Header add Phorm "Phorm Inc, All Subsidiary Companies of Phorm Inc, OIX Network, Internet Service Providers using the technologies provided by the former mentioned companies; We specifically deny permission for the former mentioned companies to intercept any communication between a remote user accessing content on our Server and that person's Internet Web Browser, or any other Interface that such a remote user may use to obtain our data."

Header add Phorm-Consent "No"

Anonymous said...

Do Phorm comply with the following, does it apply?

Anonymous said...

I am an intended Victim, BT tried to "Phorm" my connection about 6 months ago, but I very quickly realized something was amiss!

The BT Webwise Site flashed up, when I connected to the Internet, as if I had rogue "spyware" on my computer offering me a "PHISHING FILTER".
"I Immediately shut this Down"
I also noted the now infamous "" instead of a BT DNS Server!

I "HAVE" asked the Police both on a National level & a local level to investigated via their WEB Forms.
"Anonymously" because I am still using BT as my ISP!"

So the Police stating they have not had complaints that they are obliged to investigate, IS EYEWASH & denotes something very "Fishy" happening at a higher level!!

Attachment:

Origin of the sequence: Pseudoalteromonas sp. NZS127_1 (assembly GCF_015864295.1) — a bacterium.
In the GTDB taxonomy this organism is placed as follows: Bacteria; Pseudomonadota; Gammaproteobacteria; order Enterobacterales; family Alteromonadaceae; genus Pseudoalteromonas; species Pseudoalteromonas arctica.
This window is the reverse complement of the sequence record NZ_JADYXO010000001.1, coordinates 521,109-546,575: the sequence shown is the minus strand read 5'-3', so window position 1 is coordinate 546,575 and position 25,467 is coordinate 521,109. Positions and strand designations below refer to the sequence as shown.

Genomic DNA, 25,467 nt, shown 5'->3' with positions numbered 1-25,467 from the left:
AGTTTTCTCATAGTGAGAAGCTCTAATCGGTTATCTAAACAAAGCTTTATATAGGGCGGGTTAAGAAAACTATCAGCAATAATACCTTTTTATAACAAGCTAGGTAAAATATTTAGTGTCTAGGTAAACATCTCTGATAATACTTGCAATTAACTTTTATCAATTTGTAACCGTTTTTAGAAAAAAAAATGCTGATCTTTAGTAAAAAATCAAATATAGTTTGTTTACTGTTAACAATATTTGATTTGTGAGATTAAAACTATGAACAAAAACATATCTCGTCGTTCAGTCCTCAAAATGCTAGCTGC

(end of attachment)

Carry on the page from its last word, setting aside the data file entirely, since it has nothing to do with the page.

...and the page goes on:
I also note via my TCP/IP monitoring software the extra DUP/ACK's etc when "iframes forms etc" & other such parts are being accessed on the "Web Pages etc served by the WWW.

I formally ask BT to stop intercepting my traffic & the police to investigate wire-tapping of Legitimate communications on the BT Network of Non Business Customers!

Anonymous said...


I'm a Webmaster who would like to deny Phorm Ltd. and it's subsidaries the opportunity to unlawfully intercept communication between my website(s) and my visitors, of which would be illegal as I would be denying consent forthwith.

Could you write a practical guide for website owners to implement and deny Phorm Ltd. the opportunity?

Anonymous said...

The main talk seems to be about BT illegally intercepting people's traffic, and they seem like a tough target that plod and hmg prefer not to take on. Did Phorm commit a crime under RIPA in the trials? Perhaps they would be a softer target than BT.